Region invites senator’s perspective on poverty, low-wage work
TheRecord.com – news-story (Waterloo Region Record)
2013-06-26. Linda Givetash, Record staff
Employment may not be the simple solution for poverty as it is often assumed to be.
A public discussion on poverty and precarious employment held at the Region of Waterloo Monday explored the factors contributing to the growing numbers of working poor.
The discussion was part of a series called Dialogue on Diversity, intended to raise awareness about barriers that various community groups face in accessing regional services.
“We want to hear what the community is saying are some of the barriers and what we can do to fix them,” said Lorie Fioze, manager of strategic planning and strategic initiatives for the region.
The focus on poverty — and particularly the impact of precarious employment such as contract and seasonal work — was intended to supplement the region’s poverty reduction strategy.
Over 10 per cent of Waterloo Region’s population lives in poverty, and a third of those living with low income are working, said Mike Murray, chief administrative officer for the region.
With such a large population living in poverty — enough to fill the Kitchener Memorial Auditorium seven times over, Murray said — understanding the issue and finding solutions has been among the region’s top priorities.
Senator Art Eggleton, speaking at the discussion, said that across the country, when inflation is removed from the equation, the middle class has not seen a pay-raise in three decades.
Inequality between the top and bottom income brackets has grown substantially. Eggleton said the top 100 chief executive officers in the country now make 169 times the average salary of Canadians.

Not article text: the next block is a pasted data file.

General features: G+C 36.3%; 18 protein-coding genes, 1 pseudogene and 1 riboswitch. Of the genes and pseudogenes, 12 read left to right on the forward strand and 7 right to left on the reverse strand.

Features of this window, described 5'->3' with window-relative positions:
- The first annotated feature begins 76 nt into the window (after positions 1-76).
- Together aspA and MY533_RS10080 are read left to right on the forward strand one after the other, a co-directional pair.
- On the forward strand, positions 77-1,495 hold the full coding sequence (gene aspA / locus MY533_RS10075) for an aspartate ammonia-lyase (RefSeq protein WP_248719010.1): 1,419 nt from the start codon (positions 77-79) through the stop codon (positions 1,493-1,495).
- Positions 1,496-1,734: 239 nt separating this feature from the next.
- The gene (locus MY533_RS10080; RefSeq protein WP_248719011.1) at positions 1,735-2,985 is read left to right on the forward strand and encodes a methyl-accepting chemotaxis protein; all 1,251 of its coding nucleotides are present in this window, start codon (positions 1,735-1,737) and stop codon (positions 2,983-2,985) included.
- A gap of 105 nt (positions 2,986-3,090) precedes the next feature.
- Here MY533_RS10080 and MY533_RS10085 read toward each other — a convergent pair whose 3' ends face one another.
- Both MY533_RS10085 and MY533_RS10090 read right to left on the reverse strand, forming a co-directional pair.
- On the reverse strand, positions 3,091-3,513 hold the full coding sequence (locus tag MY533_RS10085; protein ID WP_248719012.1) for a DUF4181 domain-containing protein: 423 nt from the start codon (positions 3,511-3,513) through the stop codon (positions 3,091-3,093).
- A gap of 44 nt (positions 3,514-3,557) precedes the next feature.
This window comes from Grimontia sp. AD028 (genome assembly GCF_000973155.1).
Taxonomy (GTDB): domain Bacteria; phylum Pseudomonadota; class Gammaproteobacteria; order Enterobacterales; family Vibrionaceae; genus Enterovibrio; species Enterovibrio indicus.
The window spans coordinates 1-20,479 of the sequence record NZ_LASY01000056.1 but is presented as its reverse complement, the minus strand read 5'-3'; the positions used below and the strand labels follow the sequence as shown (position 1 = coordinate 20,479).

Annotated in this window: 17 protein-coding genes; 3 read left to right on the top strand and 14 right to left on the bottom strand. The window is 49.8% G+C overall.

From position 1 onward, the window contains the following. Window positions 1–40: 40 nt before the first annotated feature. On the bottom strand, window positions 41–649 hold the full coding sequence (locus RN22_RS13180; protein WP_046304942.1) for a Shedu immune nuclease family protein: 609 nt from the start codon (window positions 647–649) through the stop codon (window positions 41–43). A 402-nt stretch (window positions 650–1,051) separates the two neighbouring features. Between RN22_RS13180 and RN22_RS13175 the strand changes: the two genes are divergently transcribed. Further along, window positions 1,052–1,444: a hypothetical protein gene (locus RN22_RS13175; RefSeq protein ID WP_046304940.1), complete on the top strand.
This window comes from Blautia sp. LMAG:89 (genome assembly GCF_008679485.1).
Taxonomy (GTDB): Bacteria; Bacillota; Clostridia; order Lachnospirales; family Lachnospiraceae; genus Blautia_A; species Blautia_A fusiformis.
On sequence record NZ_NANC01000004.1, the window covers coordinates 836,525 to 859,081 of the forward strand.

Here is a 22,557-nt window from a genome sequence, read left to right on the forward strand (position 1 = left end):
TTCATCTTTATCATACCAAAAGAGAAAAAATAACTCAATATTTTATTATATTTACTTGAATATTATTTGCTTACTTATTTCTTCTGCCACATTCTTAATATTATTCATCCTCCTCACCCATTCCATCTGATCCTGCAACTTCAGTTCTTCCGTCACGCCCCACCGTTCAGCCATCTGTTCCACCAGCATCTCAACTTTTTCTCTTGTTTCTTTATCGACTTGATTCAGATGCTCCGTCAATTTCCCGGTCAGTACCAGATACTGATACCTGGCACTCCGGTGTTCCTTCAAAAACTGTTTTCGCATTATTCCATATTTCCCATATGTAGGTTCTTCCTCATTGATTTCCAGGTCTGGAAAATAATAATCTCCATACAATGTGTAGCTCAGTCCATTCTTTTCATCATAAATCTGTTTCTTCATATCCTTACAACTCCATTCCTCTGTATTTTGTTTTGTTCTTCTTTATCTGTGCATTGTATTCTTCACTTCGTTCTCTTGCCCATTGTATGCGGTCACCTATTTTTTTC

Comparatively, “most minimum-wage recipients are living below the poverty line,” he said.
“A lot of Canadians don’t think of themselves as poor … but more and more are concerned about slipping into rough times, being a paycheque or two away from crisis,” he said.
Research conducted by McMaster University and the United Way in the Greater Toronto and Hamilton areas has found precarious employment (such as seasonal or contract low-pay work) has grown by 50 per cent in the last 20 years.
Stephanie Procyk, manager of research, public policy and evaluation at United Way Toronto, said only half of the surveyed population reported having permanent, full-time employment — numbers she believes are applicable to Waterloo Region.
In addition to poverty, the unstable employment situation causes higher levels of anxiety on individuals and their families, diminishes their community engagement and often causes adults to delay plans such as choosing to have children.
Solutions are complex, requiring ideas from communities that experience the problem first-hand, and support from all levels of government, unions, and private-sector employers.
“We need top down commitment including funds, including drive,” Eggleton said of the need for the federal government to address poverty. “But the answers for poverty need to come from the bottom up because I think communities know how to deal with this.”
Eggleton said government doesn’t necessarily need to increase funding for social services to reduce poverty, but instead change the ways services are provided along with reforming policies regarding services, taxes and employment insurance.
“Labour has to be more than a commodity operating at the whim of market forces. We need to talk about people, we need to help people,” he said.
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